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Mother Jones May/June 2018

Mother Jones is a nonprofit news organization with a bi-monthly magazine that delivers bold and original reporting on the urgent issues of our day, from politics and climate change to education and the food we eat. We investigate stories that are in the public’s interest. From revelatory scoops to deep-dive investigations, Mother Jones journalism is award-winning storytelling that informs and inspires 10 million monthly readers.

United States
Foundation For National Progress
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6 Issues


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STEPHANIE MENCIMER has covered the courts and domestic policy for Mother Jones for the last 10 years. She was diagnosed with breast cancer in April 2017 and soon set out to learn why she never knew alcohol was such a risk factor. Her story on how the booze industry has tried to convince people that drinking is good for them (“Bottled Up,” page 44) is published as she marks her first year as a cancer survivor. Atlanta-based science journalist MARYN MCKENNA has written about epidemics, disasters, and superbugs around the world: polio eradication in India, a field hospital in New Orleans during Hurricane Katrina, and, for this issue, a lost Soviet antibiotic alternative called bacteriophages (“The Best Viral News You’ll Ever Read,” page 54). Big Chicken, her second book on antibiotics,…

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you’ve been hacked

ONE OF THE MOST important pieces of political prognosis of the past decade appeared in the Wall Street Journal on March 4, 2010. It was a look ahead at that year’s midterm elections, the first chance for voters to render a verdict on a new president whom many Americans disliked to the point of considering him illegitimate. The author was Karl Rove. (Yeah, remember Turd Blossom?) The bland headline: “The GOP Targets State Legislatures.” The piece dispassionately noted that while Washington was “fixated” on whether the election would deliver a rebuke to President Barack Obama, the most significant votes were being cast way down the ballot. That was because 2010 was a census year, meaning that over the following two years, legislatures in dozens of states would redraw electoral districts. If…

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out of the blue

BEFORE SHE COULD talk about her campaign for the Texas House of Representatives, Lisa Seger needed to check on her goats. Seger, who lives with her husband and 30 goats on a farm outside Houston, had a doe in the maternity stall that was due any minute. “Spring is kidding season,” she explained. If elected, the 47-year-old Seger, a sustainable-agriculture proponent who got into farming after reading Michael Pollan’s The Omnivore’s Dilemma, would likely be the only member of the Legislature with her own brand of yogurt. Her crimson-dyed hair and floppy-eared companions notwithstanding, Seger’s political origin story is unexceptional in 2018. After President Donald Trump announced his “Muslim ban” early last year, she drove to George Bush Intercontinental Airport to protest. A week later, she was back in Houston demonstrating…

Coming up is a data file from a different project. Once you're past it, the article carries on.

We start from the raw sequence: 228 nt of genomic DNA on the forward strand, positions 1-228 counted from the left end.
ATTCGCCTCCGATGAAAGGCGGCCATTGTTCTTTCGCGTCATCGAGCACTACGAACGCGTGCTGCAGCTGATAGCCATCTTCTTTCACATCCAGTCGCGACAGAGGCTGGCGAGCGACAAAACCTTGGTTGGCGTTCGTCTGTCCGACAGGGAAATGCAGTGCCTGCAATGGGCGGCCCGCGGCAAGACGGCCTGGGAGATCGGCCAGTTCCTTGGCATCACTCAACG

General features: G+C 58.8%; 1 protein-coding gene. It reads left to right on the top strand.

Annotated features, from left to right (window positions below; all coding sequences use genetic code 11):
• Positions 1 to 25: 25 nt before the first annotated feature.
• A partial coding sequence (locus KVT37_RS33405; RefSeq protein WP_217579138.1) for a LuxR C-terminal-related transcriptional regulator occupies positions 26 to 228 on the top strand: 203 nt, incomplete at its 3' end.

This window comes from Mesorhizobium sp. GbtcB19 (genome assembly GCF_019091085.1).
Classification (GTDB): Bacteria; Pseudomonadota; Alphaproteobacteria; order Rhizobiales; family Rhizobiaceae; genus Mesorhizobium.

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a remote chance

TESS FELDMAN STOOD in an empty San Francisco courtroom, facing a three-footwide television screen. “Good morning!” she shouted toward a camera connected to the TV. “Can you hear me?” A stunned-looking man in an orange prison jumpsuit appeared on screen. An inmate at the Mesa Verde Detention Facility in Bakersfield, California, nearly 300 miles away, he was facing deportation and weighing his legal options. His father had been murdered back in Oaxaca, Mexico, he told Feldman, and he was afraid to return. That made him a potential candidate for asylum, but he worried he would sit in a cell for months as his case wended through the courts. “That takes a long time, right?” he asked. “Yes,” Feldman said. She checked her phone for the time. “I’m so sorry, but we only…

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give me your tired, your poor, your per diem

In the past 15 years, immigration-related apprehensions have gone down. Yet detaining immigrants is on the rise—and a big increase is expected this year. More than 300,000 people are put into immigration detention annually. Nearly three-fourths are held in privately run facilities. (Just 9 percent of state and federal prisoners are held in for-profit facilities.) For every 100 immigration detainees in the United States The Department of Homeland Security expects to hold 35 percent more detainees in 2018 than it did last year, at a total cost of $2.7 billion 1996 President Bill Clinton signs legislation expanding mandatory immigration detention. 2004 The Intelligence Reform and Terrorism Prevention Act ramps up immigration detention capacity by 32,000 beds. 2010 Congress sets a quota for the number of immigration detention beds. 2012 GEO Group, the nation’s largest prison company, hires…

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georgia on her mind

ON A WARM Friday evening in late February, Stacey Abrams held a fundraiser at Old Lady Gang, a popular Atlanta soul food restaurant owned by Kandi Burruss, the star of The Real Housewives of Atlanta. Abrams is running for governor of Georgia. If she wins, she won’t just be the state’s first black female governor, but the nation’s. Every detail of this evening had been strategically planned to play up Abrams’ appeal to black women. Nearly all of the hundred or so donors had just come from Power Rising, a conference about black women in politics. The celebrity host was Erika Alexander, an actress and producer best known for her role in the ’90s sitcom Living Single. A who’s who of black women Democratic officeholders had shown up to support Abrams:…